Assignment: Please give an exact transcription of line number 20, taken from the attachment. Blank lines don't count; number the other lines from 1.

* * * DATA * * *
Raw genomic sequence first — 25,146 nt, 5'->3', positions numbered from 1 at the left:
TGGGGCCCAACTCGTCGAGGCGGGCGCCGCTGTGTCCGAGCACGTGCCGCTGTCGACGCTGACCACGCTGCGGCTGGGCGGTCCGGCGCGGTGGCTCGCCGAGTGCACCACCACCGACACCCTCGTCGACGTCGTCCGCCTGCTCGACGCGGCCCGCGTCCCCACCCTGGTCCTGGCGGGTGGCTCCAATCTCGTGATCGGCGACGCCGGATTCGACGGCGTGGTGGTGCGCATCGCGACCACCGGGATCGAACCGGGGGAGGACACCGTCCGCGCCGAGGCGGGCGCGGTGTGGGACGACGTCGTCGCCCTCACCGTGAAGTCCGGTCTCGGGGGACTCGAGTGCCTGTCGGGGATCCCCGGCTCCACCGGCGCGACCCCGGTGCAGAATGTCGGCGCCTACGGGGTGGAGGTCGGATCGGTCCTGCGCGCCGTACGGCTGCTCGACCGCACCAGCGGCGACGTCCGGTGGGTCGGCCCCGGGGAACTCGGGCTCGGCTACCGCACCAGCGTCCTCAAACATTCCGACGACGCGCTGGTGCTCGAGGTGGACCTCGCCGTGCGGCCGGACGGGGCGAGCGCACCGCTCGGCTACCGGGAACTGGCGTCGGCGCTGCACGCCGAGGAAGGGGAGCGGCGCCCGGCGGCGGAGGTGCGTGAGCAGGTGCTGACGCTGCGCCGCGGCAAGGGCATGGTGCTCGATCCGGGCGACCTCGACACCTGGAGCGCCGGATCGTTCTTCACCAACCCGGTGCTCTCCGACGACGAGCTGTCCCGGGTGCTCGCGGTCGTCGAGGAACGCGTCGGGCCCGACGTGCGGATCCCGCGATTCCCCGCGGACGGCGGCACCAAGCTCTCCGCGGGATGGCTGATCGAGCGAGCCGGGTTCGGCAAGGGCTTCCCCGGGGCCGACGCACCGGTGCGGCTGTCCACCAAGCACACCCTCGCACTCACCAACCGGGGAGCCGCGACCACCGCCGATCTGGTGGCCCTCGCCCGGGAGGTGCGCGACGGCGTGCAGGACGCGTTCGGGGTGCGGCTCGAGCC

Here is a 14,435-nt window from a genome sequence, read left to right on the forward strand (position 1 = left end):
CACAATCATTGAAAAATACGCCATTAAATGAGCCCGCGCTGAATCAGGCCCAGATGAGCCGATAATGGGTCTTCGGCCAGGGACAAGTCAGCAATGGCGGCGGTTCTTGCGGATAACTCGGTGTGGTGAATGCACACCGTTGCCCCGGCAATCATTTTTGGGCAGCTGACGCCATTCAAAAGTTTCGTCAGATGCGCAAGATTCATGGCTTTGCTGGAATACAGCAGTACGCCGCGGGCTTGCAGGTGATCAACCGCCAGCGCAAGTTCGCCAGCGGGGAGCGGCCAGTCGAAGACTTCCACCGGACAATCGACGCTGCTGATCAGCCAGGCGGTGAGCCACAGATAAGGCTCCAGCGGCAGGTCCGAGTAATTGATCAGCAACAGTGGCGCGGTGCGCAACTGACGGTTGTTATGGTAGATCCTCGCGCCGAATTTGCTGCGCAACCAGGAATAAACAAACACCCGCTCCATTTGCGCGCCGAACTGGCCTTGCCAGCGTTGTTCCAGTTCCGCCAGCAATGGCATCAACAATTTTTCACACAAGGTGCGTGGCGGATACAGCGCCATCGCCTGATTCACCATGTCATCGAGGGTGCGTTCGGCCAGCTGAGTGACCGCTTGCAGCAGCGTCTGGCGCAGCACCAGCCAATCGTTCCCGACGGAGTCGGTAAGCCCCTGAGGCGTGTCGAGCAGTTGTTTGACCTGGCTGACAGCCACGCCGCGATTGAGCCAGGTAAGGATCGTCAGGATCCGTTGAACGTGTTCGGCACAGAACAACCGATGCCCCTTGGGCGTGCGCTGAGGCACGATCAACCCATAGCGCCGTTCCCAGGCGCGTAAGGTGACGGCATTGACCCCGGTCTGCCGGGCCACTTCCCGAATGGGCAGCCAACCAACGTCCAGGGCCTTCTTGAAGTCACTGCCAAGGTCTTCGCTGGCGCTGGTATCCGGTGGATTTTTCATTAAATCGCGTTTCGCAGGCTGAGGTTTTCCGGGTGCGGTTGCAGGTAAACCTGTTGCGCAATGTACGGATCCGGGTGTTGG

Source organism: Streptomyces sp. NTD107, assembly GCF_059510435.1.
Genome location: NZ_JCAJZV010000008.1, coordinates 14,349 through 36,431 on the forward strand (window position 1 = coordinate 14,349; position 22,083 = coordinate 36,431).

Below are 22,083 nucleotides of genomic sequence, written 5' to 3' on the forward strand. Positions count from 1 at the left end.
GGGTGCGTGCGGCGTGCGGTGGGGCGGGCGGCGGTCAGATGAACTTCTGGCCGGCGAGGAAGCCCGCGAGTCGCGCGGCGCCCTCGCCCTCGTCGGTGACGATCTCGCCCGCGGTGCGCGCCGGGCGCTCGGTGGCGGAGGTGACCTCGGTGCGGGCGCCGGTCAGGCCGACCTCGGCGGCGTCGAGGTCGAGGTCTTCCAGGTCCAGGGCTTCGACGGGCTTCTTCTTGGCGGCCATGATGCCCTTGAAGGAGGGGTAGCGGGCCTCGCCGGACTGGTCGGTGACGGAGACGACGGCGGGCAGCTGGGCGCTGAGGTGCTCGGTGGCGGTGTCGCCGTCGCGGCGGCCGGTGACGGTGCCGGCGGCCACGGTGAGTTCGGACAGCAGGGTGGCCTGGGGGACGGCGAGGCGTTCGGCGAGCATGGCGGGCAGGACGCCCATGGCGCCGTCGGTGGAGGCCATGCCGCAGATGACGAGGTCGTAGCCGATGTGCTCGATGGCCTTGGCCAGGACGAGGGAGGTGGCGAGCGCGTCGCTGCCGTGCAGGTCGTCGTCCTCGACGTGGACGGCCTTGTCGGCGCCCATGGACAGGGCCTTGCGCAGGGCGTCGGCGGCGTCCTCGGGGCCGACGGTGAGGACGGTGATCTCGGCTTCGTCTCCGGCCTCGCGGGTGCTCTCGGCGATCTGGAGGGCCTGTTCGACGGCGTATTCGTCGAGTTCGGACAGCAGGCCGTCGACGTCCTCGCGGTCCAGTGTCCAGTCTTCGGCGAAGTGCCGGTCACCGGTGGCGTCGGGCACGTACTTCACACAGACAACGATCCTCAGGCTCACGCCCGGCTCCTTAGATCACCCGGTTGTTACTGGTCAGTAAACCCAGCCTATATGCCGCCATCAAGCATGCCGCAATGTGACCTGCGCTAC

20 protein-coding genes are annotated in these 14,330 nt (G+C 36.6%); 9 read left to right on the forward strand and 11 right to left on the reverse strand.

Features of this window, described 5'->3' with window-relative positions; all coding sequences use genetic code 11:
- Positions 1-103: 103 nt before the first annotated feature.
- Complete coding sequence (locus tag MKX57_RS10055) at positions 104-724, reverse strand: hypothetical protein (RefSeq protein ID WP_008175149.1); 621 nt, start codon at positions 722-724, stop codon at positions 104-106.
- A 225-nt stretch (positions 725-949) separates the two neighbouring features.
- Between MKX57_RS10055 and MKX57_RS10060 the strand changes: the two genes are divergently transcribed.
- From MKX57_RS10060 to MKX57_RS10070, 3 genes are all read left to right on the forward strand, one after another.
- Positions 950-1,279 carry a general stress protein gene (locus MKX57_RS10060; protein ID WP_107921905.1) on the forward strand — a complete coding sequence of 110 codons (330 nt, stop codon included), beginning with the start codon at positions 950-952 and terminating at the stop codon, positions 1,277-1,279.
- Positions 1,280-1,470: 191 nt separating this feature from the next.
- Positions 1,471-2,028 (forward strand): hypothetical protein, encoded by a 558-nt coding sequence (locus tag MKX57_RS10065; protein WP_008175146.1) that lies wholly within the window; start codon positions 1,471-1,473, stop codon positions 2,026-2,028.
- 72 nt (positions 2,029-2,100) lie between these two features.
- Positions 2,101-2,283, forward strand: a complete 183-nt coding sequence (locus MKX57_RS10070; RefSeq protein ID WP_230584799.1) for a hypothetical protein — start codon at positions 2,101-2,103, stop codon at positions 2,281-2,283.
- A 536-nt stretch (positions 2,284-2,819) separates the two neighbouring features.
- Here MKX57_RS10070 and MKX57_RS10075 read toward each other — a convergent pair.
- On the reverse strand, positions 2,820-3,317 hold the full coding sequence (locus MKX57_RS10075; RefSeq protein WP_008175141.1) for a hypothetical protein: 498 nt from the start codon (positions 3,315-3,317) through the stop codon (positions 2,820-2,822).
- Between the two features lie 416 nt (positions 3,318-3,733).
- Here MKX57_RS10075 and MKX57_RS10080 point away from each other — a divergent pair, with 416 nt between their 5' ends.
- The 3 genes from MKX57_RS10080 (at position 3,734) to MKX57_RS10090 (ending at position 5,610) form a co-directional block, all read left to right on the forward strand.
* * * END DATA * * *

- Positions 2,101-2,283, forward strand: a complete 183-nt coding sequence (locus MKX57_RS10070; RefSeq protein ID WP_230584799.1) for a hypothetical protein — start codon at positions 2,101-2,103, stop codon at positions 2,281-2,283.